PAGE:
I set my old phone back to factory settings to see if I could download Jeopardy! episodes on it without having to put my new phone at risk of viruses. But before I did that, I was able to take pictures of these two drawings that I drew in an app on the phone in June last year. I know they look like a child’s crude finger paintings, but in my defence, I hadn’t drawn anything on my phone before and I hadn’t drawn anything at all in about 13 years!
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Then I remembered I emailed this Bandlab recording to myself a few weeks ago, which also dates from June last year. Again, in my defence, when I recorded this I had only been using Bandlab for two days and still wasn’t entirely sure how it worked, so I was just hitting all the keys and drum pads and hoping for the best. I conceived it as a Frank Zappa parody hence the “hungry freaks, daddy” at the end, but I didn’t have the ability to pull that parody off and it sounds nothing like him (I had been thinking along the lines of ‘Ruth Underwood going crazy on the xylophone during Zappa’s concerts’). I showed it to someone around the time I made it and they described it to me as “the worst piece of music I’ve ever heard”.
GTA V’s 10 year anniversary recently passed so here’s my ranking of the main GTA titles:
1. GTA IV (2008) - 5 STARS
2. GTA Vice City (2002) - 5 STARS
3. GTA III (2001) - 4.5 STARS
4. GTA V (2013) - 4.5 STARS (excluding GTA Online)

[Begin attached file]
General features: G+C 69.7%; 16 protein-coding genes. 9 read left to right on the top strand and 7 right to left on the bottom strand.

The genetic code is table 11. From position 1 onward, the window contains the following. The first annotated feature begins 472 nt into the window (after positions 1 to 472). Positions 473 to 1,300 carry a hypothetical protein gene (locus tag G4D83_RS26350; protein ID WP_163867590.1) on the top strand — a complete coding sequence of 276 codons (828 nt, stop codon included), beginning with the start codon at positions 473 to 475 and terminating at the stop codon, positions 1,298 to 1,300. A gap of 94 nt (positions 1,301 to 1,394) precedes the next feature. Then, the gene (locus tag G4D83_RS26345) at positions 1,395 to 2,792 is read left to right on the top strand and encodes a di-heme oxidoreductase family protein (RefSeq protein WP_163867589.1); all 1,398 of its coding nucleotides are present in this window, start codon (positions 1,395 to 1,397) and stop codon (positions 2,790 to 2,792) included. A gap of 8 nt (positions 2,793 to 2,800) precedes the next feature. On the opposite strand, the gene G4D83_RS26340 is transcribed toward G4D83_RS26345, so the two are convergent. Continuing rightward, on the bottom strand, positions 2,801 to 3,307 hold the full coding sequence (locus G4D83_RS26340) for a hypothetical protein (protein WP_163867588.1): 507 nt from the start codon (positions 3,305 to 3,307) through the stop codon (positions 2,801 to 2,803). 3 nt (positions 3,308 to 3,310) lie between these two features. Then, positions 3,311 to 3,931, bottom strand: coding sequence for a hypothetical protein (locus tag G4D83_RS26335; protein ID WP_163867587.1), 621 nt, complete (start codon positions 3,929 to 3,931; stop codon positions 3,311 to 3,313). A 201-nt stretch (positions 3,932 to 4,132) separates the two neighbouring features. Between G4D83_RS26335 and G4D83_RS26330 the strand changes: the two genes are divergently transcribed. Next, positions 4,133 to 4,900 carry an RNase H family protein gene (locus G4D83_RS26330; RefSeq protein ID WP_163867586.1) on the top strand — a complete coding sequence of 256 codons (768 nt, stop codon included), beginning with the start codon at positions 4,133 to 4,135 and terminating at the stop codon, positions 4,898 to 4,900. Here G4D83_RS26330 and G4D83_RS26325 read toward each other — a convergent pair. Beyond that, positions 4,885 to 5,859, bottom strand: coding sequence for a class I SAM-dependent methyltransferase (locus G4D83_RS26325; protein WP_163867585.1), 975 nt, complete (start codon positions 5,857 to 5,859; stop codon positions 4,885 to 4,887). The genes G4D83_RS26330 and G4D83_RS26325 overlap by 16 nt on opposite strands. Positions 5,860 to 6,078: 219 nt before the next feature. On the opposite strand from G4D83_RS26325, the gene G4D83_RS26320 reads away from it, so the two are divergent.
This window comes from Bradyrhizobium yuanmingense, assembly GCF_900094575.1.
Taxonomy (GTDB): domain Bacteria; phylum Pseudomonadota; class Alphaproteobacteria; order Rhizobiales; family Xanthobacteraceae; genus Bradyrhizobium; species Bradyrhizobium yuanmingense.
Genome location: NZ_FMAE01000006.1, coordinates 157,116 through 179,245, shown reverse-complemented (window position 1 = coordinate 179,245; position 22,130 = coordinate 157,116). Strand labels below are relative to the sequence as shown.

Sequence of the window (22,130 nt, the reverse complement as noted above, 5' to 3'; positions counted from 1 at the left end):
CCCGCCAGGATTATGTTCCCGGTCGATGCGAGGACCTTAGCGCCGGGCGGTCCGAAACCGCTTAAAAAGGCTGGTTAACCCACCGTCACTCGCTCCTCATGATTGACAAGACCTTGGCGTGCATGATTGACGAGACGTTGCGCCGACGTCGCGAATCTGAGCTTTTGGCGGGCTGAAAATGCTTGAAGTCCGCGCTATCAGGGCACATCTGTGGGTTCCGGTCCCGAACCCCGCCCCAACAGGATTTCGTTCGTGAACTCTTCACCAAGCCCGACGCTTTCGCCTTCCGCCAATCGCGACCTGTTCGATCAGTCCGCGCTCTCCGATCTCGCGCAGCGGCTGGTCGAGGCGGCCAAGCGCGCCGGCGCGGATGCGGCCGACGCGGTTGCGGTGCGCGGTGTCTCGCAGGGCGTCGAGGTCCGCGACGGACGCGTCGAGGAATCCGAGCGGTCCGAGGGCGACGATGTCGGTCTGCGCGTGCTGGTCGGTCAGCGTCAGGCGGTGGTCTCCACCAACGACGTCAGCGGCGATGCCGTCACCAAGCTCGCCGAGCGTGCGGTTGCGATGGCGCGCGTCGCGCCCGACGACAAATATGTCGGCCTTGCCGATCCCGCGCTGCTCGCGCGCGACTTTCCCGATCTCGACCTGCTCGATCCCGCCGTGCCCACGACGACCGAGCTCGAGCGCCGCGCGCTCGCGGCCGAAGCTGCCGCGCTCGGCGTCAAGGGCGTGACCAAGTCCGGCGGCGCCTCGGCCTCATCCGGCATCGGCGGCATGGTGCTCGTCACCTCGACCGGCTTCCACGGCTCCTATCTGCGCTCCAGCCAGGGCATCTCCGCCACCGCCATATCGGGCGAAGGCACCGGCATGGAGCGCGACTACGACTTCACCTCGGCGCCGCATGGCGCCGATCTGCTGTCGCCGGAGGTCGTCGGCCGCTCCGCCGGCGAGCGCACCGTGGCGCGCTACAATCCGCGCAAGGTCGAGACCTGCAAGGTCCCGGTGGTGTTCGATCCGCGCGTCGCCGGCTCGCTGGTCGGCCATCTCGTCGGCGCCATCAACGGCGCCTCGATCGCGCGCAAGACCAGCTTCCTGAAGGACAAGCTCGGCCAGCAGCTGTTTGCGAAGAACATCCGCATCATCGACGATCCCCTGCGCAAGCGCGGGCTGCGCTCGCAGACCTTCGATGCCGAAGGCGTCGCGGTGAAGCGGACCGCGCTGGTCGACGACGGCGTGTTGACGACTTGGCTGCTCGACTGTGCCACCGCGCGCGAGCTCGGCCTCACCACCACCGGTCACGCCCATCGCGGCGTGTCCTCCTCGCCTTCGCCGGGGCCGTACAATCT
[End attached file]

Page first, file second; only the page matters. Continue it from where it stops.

5. GTA San Andreas (2004) - 4.25 STARS
6. GTA 2 (1999) - 3.75 STARS
7. GTA 1 (1997) - 3.25 STARS
My experience with each: Sometime around October 1999 my uncle, who’s 8 years older than me, told me all about GTA 2 and advised me to buy it. He was living with my family at the time and I remember specifically we were sitting at the kitchen table watching ‘Monday Night Raw’ (on a Friday night which is when it was shown here) when he explained the premise of the game to me, and I was intrigued by what I heard. I probably rented it a few times over the next couple of months and then according to my childhood diary which I looked through recently I bought the game on January 8th 2000. I also rented GTA 1/GTA London during that period which felt like a step down from GTA 2, so I only played them that one time and didn’t rent them again.
Fast forward to two or three days before Hallowe’en 2001 and a few friends and I were collecting wood for a bonfire. The cousin of one of my friends was there and he began telling me about GTA 3 which had just been released. He informed me it was in 3D rather than a top-down view and that you could headbutt people and all this type of thing; I’m sure I tried to keep my composure but I was brimming with excitement. My fondest memories of GTA 3 are playing it on a portable television on my grandmother’s kitchen table. ‘Fade Away’ by Craig Grey is the most evocative/nostalgic song from that game for me.
Vice City was announced seven months later and was the first game of the series that I was aware of ahead of time and actively anticipated its release; buying €7 PlayStation magazines just to see two or three new pictures of it. When it came out in October 2002 I took the day off school so I could play it; I had just moved house and started secondary school the month prior. Its soundtrack was a formative influence on my taste in music. I played it for months. For Christmas that year I got the game ‘The Getaway’ which only held my interest for a short amount of time before I switched back to Vice City.